You receive an e-mail, phone call, or letter offering assistance through these hard economic times. The assistance comes in the form of mortgage foreclosure rescue, loans, debt consolidation loans, assistance with repossession, and offers to fix your credit rating.
Although there are legitimate companies who offer debt consolidation loans, most of these services are scams. Avoid them.
You get a phone call from someone saying that your granddaughter has been in a traffic accident. Cries for help can sometimes be heard in the background and the caller often screams as well stating that your granddaughter needs money sent immediately to cover the medical costs.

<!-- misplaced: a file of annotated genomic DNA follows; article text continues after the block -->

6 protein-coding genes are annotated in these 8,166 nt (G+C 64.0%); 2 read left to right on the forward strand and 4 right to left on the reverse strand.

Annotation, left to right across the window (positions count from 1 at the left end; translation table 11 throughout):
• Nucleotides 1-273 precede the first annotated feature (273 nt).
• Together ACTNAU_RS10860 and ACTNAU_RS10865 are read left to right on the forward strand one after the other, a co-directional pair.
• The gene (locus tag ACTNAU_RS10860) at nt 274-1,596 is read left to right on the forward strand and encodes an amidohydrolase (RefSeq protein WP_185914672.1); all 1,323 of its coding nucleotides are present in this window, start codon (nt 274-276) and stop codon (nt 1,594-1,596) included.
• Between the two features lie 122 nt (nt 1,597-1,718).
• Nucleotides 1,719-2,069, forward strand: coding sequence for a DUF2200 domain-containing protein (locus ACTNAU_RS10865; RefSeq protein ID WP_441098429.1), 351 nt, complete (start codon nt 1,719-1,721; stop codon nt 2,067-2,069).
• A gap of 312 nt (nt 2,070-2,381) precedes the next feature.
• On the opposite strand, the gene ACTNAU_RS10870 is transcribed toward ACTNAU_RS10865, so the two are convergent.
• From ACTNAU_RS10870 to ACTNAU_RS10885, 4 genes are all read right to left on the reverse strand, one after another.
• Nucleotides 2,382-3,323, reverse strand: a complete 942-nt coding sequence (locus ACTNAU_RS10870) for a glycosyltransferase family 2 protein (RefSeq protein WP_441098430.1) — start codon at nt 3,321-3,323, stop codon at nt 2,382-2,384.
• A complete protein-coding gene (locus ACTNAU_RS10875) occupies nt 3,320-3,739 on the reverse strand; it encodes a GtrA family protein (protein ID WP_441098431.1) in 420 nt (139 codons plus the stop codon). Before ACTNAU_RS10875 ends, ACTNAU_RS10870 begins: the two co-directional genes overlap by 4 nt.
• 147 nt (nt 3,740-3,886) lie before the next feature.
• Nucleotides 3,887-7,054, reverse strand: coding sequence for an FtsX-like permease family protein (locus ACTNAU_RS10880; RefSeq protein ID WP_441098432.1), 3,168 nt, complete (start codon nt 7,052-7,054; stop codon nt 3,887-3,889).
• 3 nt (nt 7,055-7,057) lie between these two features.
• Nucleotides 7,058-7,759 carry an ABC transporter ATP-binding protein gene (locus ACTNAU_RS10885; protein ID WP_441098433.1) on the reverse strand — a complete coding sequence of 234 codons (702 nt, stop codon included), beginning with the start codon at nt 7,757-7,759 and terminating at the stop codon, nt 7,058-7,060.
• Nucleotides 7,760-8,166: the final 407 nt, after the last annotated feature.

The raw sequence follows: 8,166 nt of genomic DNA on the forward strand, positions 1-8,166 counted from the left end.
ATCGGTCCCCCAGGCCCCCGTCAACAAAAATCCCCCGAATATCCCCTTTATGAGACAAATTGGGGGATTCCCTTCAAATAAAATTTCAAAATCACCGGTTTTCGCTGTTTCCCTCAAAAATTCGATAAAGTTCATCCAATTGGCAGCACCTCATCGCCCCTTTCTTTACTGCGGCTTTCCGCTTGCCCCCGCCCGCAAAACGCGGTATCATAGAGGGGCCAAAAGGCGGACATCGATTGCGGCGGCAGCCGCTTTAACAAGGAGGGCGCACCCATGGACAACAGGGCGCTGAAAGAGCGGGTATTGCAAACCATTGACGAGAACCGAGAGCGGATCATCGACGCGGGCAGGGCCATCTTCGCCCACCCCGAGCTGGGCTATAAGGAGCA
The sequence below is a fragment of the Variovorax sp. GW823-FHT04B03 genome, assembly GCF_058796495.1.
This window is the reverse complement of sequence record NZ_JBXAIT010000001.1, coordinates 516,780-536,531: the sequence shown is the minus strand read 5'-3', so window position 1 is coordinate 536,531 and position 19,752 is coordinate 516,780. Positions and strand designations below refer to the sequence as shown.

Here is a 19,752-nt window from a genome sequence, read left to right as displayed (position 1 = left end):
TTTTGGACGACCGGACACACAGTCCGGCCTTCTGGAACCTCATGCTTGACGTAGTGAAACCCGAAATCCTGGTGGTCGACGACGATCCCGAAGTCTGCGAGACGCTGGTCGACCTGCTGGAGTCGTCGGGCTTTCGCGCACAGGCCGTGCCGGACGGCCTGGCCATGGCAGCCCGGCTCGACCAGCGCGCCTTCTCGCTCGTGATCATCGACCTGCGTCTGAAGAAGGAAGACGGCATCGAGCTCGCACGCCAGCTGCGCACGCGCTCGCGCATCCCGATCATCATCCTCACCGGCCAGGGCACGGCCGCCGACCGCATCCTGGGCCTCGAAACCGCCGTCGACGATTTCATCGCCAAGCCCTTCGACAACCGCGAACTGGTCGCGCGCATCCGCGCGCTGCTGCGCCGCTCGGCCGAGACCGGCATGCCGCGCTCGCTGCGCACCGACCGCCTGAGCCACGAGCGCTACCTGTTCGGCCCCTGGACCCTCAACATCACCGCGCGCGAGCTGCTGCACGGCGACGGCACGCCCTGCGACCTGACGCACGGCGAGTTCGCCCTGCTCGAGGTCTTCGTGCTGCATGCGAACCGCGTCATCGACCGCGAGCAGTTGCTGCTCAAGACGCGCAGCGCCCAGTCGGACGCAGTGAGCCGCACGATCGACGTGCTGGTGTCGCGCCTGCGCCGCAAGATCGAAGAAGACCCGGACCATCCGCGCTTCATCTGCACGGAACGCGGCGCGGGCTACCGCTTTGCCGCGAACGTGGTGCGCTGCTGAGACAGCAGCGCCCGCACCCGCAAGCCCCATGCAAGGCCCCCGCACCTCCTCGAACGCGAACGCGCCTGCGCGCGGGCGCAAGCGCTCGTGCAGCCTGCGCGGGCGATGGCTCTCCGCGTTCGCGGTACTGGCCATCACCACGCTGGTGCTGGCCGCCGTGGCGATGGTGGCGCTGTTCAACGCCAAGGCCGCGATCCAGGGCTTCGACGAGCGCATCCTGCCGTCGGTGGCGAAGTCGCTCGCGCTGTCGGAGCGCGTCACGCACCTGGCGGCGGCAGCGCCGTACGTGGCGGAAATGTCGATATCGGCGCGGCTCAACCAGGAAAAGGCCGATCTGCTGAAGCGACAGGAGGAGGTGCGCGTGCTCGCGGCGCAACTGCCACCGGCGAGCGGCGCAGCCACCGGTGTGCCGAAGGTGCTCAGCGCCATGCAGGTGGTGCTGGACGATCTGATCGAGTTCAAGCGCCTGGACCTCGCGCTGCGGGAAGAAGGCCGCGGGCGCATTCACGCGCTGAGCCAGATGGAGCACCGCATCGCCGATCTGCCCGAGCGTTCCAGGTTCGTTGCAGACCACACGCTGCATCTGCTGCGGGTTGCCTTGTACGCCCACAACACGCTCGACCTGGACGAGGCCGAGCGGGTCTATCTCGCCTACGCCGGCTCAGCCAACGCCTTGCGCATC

If someone you don’t know calls asking for money on behalf of one of your friends or relatives, verify before you do anything. Insist on talking to your relative or call other relatives to verify the story.
A customer wants to overpay using a cashier’s check and may ask you to give the excess back in change. This type of scam is usually done for large purchases, not small ones.
What happens is that the cashier’s check turns out to be stolen or forged. Not only are you out the money for the product and the product itself, but the change you gave them as well.
If someone pays with a cashier’s check, make sure it’s for the exact amount they owe. If possible, wait to ship the product until you have money in hand.
You purchase a product or service either online, on the phone, or through the mail. What you thought was a one-time payment is charged to you every month. A related scam involves when you sign up for a limited trial and are required to give a credit card “for verification only”.